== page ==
First published 19 Nov 2015. I’m re-publishing this post because I’m back in Western Australia for the wildflower season. It really is something special.
So my brother says ‘come to the farm, there is a patch of spider orchids on the new property’.
‘Spider orchids!’, I say. I’m in.
Have you ever wanted to sit in a field of flowers, where the ground looks like it is painted with colour as far as the eye can see?
In the spring, Western Australia has wildflowers has far as you can see. They are special flowers. Delicate, and sometimes, well spidery.
For a start there are everlastings. Everyone must love everlastings, musn’t they? They look great in situ, plus if you hang them up upside down in a dry area they will dry out and then last for ever.
My next favourites are spider orchids. They are a bit rare and hard to find, and it helps to be in the know about where they are likely to grow. My brother dragged us out in the rain because he claimed that there was a bunch of spider orchids in a patch of bush on a farm that he had just bought. They turned out to be some kind of noxious weed, but the trip was worth it. So no photos of the spider orchids I’m afraid.
On the way out to his property we passed the Muntagin Pub. These old pubs are all over the wheat belt in WA and if I had the time I would organise special road trips in the spring just to visit them.
People always talk about the famous wreath flowers. I don’t like them as much as everlastings & spider orchids, but they are still amazing. They are extremely rare in a global sense and under no circumstances can you dig them up or pick them. Just take photos in the one spot in the world where they grow. And even then its not that road, but you have to ask at the local pub about the real road, which is not sign posted.
This year I havn’t had time to get out to the wheatbelt to see the flowers but I’m told they are worth seeing. My brother has lost a bit of credibility after the bogus information about spider orchids last year, but he did say that on a drive to Mukinbudin this year the whole road was lined with yellow acacias and everlastings, among the bigger gum trees.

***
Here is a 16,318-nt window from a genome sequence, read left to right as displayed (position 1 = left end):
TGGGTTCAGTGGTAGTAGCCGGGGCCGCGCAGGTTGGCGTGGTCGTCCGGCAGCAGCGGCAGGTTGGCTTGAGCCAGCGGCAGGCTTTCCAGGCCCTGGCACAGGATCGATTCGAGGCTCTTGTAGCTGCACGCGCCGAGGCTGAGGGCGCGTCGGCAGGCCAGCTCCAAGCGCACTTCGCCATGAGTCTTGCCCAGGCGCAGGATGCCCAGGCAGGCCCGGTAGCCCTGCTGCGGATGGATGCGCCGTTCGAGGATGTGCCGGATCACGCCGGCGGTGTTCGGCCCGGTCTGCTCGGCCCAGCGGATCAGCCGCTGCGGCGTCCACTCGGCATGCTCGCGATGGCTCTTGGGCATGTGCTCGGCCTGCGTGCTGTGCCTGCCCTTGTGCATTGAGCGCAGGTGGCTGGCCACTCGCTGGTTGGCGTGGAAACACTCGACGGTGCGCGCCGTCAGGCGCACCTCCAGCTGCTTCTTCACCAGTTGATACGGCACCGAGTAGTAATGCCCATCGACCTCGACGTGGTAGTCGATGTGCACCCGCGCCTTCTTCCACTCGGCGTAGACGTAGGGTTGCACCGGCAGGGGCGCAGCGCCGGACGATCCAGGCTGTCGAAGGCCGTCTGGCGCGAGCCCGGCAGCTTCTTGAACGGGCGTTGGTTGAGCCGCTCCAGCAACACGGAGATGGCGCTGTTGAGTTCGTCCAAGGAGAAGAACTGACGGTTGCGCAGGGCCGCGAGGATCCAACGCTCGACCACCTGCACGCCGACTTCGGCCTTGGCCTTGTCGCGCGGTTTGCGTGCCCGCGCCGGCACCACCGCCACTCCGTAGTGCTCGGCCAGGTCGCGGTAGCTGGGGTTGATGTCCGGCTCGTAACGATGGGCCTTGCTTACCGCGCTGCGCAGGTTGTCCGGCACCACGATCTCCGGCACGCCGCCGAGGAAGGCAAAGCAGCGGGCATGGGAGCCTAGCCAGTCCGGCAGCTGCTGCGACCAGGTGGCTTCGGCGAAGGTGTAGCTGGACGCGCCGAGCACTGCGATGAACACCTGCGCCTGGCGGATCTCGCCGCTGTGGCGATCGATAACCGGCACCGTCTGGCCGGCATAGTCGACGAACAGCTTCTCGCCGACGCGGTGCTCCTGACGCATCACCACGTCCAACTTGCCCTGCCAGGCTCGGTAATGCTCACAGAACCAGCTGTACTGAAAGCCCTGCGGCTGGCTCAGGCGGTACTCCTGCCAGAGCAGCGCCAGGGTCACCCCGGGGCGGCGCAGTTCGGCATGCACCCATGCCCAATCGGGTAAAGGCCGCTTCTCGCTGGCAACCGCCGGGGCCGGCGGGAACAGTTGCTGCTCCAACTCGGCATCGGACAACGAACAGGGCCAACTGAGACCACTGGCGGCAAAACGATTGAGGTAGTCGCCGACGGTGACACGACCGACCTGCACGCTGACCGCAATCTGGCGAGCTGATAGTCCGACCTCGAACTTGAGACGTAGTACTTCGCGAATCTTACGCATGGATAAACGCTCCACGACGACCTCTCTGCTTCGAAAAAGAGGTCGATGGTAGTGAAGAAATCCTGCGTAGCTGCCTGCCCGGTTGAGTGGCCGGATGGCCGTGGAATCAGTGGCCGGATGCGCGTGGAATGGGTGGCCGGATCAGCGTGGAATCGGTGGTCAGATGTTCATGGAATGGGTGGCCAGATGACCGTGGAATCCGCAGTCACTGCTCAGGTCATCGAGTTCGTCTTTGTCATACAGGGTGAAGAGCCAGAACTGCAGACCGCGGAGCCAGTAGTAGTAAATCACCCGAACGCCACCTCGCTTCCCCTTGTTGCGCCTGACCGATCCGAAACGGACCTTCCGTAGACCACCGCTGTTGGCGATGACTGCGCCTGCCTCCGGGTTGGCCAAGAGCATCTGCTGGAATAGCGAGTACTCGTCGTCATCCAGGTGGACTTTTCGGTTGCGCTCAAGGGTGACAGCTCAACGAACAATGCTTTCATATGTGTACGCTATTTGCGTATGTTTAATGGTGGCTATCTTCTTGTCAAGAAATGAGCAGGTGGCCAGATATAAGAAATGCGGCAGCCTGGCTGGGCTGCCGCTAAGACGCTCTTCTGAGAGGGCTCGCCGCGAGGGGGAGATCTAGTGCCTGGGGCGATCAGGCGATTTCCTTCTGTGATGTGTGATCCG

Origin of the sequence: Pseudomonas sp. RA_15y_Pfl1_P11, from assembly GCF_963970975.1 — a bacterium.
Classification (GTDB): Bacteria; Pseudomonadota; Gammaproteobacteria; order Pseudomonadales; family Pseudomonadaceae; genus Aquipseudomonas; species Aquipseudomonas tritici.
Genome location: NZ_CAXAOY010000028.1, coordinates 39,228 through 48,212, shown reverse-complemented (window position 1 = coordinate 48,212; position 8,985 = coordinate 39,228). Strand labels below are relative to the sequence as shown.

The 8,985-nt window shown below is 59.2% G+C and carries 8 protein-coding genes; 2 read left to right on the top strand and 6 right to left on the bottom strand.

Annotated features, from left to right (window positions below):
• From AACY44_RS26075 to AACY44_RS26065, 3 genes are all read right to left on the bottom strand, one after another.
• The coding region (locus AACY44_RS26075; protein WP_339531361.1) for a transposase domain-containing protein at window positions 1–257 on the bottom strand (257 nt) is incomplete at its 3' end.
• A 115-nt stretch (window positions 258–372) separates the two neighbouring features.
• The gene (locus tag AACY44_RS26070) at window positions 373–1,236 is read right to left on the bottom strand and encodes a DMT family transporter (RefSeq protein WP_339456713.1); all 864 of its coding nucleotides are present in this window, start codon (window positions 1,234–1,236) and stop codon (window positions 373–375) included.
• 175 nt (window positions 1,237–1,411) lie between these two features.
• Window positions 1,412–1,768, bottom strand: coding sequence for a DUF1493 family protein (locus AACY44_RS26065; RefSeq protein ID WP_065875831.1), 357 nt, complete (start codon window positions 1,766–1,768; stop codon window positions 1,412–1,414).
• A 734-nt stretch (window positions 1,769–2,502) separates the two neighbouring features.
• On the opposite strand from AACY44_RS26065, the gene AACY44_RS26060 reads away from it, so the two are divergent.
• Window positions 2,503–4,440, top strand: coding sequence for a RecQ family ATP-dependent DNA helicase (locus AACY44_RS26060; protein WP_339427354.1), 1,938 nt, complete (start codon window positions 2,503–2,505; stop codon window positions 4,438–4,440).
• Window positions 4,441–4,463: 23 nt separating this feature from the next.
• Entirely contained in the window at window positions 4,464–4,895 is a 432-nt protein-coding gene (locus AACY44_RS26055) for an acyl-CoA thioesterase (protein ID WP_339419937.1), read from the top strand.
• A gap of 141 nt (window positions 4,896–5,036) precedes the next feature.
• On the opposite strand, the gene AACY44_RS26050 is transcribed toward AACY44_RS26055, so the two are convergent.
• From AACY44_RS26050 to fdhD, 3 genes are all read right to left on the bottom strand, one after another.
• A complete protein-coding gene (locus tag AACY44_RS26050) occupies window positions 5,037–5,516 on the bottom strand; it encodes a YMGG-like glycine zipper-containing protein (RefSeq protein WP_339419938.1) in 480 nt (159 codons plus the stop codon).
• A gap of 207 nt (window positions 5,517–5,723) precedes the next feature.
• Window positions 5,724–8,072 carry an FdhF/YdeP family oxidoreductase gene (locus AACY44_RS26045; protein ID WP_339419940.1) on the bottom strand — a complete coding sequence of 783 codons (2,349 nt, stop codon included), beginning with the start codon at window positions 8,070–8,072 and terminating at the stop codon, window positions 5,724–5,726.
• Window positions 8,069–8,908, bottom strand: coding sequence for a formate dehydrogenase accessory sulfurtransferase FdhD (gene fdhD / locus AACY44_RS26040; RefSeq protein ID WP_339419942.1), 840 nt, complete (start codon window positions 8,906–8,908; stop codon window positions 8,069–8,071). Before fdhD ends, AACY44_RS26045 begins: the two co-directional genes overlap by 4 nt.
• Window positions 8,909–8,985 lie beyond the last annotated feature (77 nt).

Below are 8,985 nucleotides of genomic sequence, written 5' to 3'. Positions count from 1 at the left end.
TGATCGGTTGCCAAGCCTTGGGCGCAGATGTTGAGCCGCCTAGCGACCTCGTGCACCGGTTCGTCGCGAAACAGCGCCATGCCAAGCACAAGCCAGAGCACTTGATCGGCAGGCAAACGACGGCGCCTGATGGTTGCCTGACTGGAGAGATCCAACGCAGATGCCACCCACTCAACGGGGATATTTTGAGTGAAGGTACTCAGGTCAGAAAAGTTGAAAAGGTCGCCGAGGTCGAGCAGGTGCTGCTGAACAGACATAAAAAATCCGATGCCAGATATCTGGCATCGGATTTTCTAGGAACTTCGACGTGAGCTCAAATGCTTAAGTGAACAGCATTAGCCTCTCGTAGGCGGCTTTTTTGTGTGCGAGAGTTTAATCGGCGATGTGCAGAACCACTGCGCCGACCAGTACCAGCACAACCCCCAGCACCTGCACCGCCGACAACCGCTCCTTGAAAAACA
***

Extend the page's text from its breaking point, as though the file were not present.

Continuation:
What I did do is go up to Kings Park, a 100 hectare park at the side of the CBD that curates a wildflower festival each September. Some of these pictures shown here are from this trip – the kangaroo paws and the boronia. Boronia, by the way has the best scent of any flower ever.
So book it in for next year and make sure you overnight in a country pub, and have a Chicken Parmigiana. It is part of the whole experience. Most people head to Dalwallinu, which is valid but you can also head east and if you get to Mukinbudin you might be lucky and catch a movie at the drive in cinema that runs occasionally .
Thanks to Thelma Hearne & Cathy Cousins for contributing their photos.
It seems like such a contradiction that WA, which is so dry and barren has such a diverse array of wildflowers. Apparently when they’re in full bloom the colours can even be seen from space.
Blimey! Seen from space – well there are certainly large swathes of everlastings. The science behind the delicacy of the wildflowers is pretty interesting as well I think – to do with water conservation and attracting bees.